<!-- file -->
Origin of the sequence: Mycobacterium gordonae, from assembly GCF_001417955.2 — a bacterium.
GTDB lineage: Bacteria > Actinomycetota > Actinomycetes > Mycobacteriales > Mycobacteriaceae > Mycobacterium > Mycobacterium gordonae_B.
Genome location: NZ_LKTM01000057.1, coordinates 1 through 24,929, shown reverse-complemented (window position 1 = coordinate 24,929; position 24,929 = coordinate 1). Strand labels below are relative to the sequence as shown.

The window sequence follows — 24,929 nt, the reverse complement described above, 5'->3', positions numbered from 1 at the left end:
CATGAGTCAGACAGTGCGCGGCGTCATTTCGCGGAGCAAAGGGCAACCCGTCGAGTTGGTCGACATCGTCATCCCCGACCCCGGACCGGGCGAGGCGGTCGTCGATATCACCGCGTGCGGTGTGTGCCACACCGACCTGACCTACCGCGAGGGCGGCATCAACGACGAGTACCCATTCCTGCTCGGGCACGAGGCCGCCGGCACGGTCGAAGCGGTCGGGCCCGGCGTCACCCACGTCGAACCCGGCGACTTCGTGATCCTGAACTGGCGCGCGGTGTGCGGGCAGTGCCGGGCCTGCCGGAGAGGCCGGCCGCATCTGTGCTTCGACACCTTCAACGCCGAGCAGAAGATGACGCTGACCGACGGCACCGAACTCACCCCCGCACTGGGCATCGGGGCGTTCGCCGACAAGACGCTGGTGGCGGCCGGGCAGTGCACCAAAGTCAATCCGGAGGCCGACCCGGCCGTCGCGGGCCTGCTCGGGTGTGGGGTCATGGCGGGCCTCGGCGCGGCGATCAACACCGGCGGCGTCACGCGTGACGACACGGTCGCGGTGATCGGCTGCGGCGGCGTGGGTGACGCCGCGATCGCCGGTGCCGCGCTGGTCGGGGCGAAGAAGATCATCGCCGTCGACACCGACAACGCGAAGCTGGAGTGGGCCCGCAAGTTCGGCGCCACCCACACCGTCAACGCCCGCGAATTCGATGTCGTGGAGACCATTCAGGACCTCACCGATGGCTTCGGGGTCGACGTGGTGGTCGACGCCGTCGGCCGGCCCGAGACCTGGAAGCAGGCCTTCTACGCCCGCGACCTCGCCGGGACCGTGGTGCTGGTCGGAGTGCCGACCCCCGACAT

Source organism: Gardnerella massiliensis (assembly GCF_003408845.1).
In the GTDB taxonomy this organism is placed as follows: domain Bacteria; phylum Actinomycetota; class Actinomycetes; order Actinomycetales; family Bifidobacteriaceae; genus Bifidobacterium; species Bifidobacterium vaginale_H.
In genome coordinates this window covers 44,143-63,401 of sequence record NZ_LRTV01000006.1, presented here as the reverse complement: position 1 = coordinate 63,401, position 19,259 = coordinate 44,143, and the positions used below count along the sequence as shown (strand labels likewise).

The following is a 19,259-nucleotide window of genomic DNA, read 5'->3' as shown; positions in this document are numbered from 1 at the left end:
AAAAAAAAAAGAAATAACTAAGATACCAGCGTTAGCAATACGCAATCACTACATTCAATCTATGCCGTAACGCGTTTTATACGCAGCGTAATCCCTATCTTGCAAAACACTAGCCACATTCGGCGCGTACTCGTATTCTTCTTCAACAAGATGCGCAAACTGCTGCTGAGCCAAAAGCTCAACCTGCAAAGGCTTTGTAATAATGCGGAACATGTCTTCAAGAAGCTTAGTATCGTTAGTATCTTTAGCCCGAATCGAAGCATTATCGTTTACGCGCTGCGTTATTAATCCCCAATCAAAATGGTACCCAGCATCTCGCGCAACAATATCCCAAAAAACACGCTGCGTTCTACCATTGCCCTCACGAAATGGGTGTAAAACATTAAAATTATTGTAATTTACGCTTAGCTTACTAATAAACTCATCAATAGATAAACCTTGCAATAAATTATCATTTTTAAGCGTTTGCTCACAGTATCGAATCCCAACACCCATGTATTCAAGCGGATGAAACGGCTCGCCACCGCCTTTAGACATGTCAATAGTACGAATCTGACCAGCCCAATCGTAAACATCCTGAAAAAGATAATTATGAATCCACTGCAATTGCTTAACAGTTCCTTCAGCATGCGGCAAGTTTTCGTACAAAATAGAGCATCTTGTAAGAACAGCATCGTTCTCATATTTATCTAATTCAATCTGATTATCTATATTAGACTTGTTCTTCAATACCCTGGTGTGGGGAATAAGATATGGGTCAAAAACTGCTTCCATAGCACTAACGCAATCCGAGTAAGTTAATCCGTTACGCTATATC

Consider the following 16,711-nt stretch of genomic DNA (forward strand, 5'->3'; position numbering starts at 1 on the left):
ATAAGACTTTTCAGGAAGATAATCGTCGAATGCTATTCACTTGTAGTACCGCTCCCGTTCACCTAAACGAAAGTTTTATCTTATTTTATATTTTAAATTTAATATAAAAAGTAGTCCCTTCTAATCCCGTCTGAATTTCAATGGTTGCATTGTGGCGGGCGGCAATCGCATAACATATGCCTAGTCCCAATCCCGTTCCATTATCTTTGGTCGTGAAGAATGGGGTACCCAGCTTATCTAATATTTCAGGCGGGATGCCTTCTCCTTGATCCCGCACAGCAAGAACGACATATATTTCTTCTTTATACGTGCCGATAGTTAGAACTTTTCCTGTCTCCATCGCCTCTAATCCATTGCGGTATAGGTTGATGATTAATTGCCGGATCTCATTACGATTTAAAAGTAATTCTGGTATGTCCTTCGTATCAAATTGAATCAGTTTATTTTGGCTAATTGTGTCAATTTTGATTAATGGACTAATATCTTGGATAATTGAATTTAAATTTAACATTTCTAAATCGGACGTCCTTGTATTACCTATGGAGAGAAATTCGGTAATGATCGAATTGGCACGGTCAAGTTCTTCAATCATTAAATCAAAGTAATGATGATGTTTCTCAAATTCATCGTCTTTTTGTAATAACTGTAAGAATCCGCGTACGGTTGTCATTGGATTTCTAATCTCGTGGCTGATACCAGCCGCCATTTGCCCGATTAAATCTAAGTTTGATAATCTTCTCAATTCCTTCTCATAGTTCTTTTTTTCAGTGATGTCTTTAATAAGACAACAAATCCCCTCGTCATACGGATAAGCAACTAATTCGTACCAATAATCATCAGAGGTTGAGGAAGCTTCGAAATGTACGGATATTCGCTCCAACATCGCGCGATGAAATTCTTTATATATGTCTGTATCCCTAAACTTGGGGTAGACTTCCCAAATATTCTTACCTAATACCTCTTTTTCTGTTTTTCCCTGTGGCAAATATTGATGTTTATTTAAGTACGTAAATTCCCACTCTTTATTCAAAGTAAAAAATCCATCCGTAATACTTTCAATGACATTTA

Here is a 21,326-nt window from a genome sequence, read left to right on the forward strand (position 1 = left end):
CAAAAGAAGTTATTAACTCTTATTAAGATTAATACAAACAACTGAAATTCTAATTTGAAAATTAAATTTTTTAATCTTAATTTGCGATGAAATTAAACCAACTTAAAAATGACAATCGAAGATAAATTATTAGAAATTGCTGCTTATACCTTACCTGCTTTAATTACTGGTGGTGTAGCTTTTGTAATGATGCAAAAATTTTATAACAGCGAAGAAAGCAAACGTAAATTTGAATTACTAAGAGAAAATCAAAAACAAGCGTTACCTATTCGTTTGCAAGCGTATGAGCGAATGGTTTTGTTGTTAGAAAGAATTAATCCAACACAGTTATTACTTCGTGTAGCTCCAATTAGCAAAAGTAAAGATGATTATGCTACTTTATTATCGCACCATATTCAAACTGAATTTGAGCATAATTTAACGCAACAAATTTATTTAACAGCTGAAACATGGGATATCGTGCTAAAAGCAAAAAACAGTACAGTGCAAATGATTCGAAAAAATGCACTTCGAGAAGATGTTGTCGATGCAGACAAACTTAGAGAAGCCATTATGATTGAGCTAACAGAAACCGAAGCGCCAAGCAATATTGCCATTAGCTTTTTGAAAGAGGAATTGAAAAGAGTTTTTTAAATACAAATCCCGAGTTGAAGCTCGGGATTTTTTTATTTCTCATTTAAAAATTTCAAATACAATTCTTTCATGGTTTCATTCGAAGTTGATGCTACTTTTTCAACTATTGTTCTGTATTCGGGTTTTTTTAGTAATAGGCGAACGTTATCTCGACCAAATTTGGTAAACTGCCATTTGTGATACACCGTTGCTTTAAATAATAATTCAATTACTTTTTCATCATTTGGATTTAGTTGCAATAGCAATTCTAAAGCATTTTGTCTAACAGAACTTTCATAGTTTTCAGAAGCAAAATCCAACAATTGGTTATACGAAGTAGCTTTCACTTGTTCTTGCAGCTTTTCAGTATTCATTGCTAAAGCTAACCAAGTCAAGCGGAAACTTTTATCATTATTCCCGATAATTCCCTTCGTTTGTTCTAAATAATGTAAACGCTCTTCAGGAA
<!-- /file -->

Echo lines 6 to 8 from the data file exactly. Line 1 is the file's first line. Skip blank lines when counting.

Source organism: Gardnerella massiliensis (assembly GCF_003408845.1).
In the GTDB taxonomy this organism is placed as follows: domain Bacteria; phylum Actinomycetota; class Actinomycetes; order Actinomycetales; family Bifidobacteriaceae; genus Bifidobacterium; species Bifidobacterium vaginale_H.
In genome coordinates this window covers 44,143-63,401 of sequence record NZ_LRTV01000006.1, presented here as the reverse complement: position 1 = coordinate 63,401, position 19,259 = coordinate 44,143, and the positions used below count along the sequence as shown (strand labels likewise).